Anchoring - A trick each and every auto dealership uses
When people make decisions, they generally adjust their outlook based upon a set perception, or anchor. Once an individual has built a mental image for point of comparison, that anchor tends to remain in place. This process of mental landmarking is called anchoring, and it is a retail salesperson's greatest weapon. While there is no single tactic to resist the mind's natural inclination toward anchoring, it pays to know how auto dealers use it to make high prices seem palatable. Knowing may help consumers to step back and take a look at prices with greater clarity.
An anchor within the automobile aisles
Marcy, an unsuspecting consumer with no knowledge of anchoring, ambles onto a used automobile business. Her old Toyota is holding up, but Marcy wants something new and more environmentally friendly. After a couple of minutes of looking, she finds a lovely hybrid car. She checks it out from front to back, sits in it and wonders if she may have found her dream auto. But the sticker price shakes her. That used hybrid car costs a whopping $ 24,998.
Cue the used vehicle salesman with the mustache and also the plastered smile. He asks Marcy what she thinks, and our heroine's words - "It's out of my price range" - plummet like lead balloons. She loves how she feels when she sits within the hybrid, but cannot get around that ugly price. What the salesman says next catches Marcy pleasantly by surprise.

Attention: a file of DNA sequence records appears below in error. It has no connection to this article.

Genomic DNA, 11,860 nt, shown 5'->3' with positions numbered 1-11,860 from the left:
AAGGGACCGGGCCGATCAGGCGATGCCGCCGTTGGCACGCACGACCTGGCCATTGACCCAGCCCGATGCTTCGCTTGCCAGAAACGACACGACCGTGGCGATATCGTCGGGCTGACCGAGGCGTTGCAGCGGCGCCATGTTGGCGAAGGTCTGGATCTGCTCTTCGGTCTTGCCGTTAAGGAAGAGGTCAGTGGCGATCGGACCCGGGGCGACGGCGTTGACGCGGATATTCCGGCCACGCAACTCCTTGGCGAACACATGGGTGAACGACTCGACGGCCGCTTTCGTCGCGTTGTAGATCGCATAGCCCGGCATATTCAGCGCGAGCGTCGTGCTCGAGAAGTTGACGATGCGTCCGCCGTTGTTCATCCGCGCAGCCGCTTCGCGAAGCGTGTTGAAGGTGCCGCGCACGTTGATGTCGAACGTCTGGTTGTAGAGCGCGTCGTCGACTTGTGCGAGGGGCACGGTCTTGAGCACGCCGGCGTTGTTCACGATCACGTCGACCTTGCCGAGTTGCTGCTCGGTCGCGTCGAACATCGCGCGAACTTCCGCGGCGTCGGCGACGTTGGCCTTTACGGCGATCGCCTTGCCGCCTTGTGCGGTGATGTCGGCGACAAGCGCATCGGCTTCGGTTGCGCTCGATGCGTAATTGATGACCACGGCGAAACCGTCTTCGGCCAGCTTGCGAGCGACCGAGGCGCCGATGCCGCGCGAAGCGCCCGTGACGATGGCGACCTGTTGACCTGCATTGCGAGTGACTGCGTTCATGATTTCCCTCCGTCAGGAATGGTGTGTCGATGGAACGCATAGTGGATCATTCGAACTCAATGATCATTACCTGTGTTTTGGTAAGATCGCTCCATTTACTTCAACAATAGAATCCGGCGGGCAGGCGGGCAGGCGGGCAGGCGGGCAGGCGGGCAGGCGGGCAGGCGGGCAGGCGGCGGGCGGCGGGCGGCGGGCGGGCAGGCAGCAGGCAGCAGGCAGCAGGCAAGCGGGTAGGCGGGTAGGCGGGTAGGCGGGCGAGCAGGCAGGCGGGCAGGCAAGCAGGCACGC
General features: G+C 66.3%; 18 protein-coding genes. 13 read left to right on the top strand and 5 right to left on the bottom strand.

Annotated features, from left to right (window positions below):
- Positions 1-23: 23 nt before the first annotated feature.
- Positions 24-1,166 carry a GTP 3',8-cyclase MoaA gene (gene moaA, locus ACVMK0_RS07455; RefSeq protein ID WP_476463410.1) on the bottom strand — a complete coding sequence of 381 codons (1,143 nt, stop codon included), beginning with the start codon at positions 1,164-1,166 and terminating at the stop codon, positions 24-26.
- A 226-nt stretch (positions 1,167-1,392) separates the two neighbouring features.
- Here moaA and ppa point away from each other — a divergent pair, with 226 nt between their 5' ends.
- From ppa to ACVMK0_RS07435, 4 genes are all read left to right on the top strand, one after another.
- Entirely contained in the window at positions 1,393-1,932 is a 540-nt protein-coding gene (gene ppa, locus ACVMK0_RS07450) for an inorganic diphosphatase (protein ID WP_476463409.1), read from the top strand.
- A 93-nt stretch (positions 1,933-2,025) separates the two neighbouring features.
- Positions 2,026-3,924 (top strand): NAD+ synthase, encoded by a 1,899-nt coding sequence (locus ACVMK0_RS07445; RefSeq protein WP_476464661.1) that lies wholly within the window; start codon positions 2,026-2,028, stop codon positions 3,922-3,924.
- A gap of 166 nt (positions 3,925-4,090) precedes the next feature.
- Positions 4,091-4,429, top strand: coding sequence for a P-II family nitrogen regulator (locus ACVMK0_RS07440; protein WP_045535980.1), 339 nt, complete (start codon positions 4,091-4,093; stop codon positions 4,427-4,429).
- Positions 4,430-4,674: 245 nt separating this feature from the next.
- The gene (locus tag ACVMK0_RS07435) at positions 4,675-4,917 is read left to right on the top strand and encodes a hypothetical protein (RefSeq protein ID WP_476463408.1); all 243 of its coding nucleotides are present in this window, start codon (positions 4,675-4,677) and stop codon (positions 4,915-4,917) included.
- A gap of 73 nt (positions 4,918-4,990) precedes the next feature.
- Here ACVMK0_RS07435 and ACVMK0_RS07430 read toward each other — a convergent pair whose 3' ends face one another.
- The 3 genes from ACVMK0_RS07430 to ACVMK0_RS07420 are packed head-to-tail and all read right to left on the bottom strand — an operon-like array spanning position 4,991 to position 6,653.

'Don't worry about that. It's on sale right now for $ 14,000!'
Ding dong. She jumps at the chance to buy with such a discount. Unfortunately, she has fallen prey to one of the oldest retail con jobs in the book, writes You Aren't So Intelligent. Marcy didn't know the true money value of the vehicle, so the salesperson used anchoring to his advantage. The markdown he offered seemed tremendous to Marcy, but the sad reality is how the actual value of the vehicle was $ 9,997. The markup is what was tremendous. That anchor was a killer, and the salesman didn't have to do much. It just wasn't the best anchor for Marcy; it was designed to conserve the auto dealer's spending budget, not hers.
Haggle your way to a better price
Typically, the price we're willing to pay for an item has very little to do with the elements that would really contribute toward the specific value of a purchase. What the dealer says and what the true value is could be wildly different. The dealer works with two prices in an anchoring exercise intended to ensure the buyer.
When you allow a dealer to play psychological games with you, you are purchasing into a notion as solid as vapor. Haggle on the price and you also gain more solid footing. Control the game, instead of allow yourself to be controlled by anchoring. Be prepared with research before you purchase a car and haggle for a lower price at every opportunity. Experienced dealers will play ball with such a smart consumer.